Arman Khachatryan (BAB ‘21) served as Head of the Rifle Ranges during the April 2016 Four-Day War, where he was promoted to “Junior Sergeant.” Born and raised in Armenia’s Ararat region, his hard work and impressive technical skills led him to this position, in addition to his responsibilities for technical and radio-electronic services. Due to his quick learning abilities and leadership skills, he received commendation for his service during the bloody conflict.
“I realized during the war that having a roof on top of your head is a luxury,” he said. “For more than three months I slept under the rain and the snow and could not imagine a day without shooting.”
Following the war, he reevaluated his life and the recognition that everyone’s days are numbered on this Earth.
“The April war was a character-defining experience for us,” said Arman. “One day you are sleeping next to your close friend and then the next day he may not be there.”
Arman is thankful to AUA’s faculty and his friends who helped him recover when he completed his military service.
“AUA helped me get my strength back and brought my interest in studying back to me,” he said, noting that a major challenge was reintegrating into the academic environment. “It was very hard to get involved on campus after being in the military for two years.”
Arman had chosen AUA in order to gain a high-quality education and to take courses that would help bring him one step closer towards his future career in business environment, particularly due to his waived tuition.
“The scholarships I received have helped me greatly in reducing the financial burden of my family and focusing on my education,” said Arman. “I will certainly never forget their generosity when I am in the position to do the same.”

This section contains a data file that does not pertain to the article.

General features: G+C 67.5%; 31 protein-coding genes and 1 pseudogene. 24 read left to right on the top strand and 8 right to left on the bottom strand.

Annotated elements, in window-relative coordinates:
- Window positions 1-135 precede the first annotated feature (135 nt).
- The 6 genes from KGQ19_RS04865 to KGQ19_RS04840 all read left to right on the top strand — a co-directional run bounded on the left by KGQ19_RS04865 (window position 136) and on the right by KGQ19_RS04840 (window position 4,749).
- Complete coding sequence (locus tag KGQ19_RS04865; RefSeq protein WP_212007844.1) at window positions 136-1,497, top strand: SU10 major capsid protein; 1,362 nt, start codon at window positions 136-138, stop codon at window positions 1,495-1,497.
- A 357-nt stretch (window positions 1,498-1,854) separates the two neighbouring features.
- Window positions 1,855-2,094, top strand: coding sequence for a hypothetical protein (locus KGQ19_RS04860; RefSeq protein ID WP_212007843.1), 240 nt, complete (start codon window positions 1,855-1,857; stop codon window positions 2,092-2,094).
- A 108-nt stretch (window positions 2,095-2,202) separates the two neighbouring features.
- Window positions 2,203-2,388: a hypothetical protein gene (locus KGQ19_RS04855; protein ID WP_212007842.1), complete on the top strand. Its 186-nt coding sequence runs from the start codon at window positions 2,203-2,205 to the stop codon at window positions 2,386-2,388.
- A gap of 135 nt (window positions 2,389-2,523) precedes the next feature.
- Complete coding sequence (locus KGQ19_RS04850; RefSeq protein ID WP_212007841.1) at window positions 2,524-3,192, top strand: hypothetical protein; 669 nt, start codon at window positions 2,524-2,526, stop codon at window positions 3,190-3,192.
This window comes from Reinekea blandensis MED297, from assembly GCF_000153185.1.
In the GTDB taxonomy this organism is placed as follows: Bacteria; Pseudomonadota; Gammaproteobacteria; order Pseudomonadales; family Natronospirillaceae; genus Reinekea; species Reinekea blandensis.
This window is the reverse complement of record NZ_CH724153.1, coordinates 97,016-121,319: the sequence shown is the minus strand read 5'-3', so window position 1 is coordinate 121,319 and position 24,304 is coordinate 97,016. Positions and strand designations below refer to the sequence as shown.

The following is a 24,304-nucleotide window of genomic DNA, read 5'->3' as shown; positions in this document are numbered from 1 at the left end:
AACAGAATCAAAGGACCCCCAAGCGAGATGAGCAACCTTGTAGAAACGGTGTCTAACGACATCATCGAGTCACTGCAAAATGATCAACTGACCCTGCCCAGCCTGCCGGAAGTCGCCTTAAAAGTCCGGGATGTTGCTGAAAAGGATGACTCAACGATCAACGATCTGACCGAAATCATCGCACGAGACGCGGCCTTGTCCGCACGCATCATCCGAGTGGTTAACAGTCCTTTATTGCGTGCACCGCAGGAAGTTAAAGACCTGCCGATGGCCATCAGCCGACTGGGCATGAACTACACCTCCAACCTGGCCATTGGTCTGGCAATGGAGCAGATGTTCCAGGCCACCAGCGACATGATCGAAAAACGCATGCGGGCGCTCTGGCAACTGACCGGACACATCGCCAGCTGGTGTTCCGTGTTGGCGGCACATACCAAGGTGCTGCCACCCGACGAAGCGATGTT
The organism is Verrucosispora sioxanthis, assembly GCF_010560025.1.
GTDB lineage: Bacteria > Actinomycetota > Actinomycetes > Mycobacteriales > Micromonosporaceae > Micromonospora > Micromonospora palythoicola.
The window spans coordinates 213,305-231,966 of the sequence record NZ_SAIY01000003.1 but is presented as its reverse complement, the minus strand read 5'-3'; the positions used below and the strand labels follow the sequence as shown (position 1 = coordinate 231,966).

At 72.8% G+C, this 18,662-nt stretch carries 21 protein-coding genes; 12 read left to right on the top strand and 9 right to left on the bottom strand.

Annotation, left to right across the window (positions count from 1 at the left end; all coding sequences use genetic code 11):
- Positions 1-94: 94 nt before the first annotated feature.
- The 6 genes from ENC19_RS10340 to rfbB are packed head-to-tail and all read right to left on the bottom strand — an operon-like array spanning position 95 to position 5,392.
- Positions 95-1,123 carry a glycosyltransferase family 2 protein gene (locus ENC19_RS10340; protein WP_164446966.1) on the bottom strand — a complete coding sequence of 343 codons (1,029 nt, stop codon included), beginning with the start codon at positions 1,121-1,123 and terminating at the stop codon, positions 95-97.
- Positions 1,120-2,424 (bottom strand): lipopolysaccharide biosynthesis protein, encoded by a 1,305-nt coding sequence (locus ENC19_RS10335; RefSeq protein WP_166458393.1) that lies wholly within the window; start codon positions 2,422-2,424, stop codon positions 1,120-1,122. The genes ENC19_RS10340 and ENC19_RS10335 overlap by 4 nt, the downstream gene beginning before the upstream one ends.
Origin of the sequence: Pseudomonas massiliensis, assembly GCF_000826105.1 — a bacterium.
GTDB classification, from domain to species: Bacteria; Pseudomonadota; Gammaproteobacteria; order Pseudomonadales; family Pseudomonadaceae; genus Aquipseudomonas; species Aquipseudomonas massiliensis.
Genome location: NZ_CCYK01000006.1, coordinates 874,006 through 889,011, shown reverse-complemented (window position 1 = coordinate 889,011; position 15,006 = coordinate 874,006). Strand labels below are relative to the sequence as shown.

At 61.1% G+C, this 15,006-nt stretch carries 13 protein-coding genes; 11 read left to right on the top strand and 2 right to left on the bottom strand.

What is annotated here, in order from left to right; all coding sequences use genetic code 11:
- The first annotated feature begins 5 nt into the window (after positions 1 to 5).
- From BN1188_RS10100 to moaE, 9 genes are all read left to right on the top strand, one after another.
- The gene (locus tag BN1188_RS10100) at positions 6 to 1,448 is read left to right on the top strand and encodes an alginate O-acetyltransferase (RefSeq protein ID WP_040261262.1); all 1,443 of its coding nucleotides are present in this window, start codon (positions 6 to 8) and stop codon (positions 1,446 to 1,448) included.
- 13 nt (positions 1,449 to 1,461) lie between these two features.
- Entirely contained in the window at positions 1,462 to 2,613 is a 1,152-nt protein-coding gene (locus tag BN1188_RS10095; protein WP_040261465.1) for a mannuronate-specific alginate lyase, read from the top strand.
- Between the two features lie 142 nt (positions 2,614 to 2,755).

When Arman graduates, he plans to create his own business in Armenia to support the economic development of the country. He is an active member of ArMat engineering laboratory’s the Union of Information Technology Enterprises (UITE) and he is interested in developing a program to involve talented disabled children in creating innovative ideas in the field of social services.
“After the Velvet Revolution, Armenia changed gears and it is in a development phase now,” said Arman. “I strongly believe that Armenia is going to flourish, but I also understand that we are the ones who have to make changes in Armenia.”
Arman is aware that his generation has to take on the “responsibility” of helping Armenia advance and the ideas they have to implement into reality to have “an important economic impact for Armenia.”
“I will always be appreciative of the generous contributions of the donors who gave us the opportunity to gain the knowledge and skills to contribute to the development of Armenia.”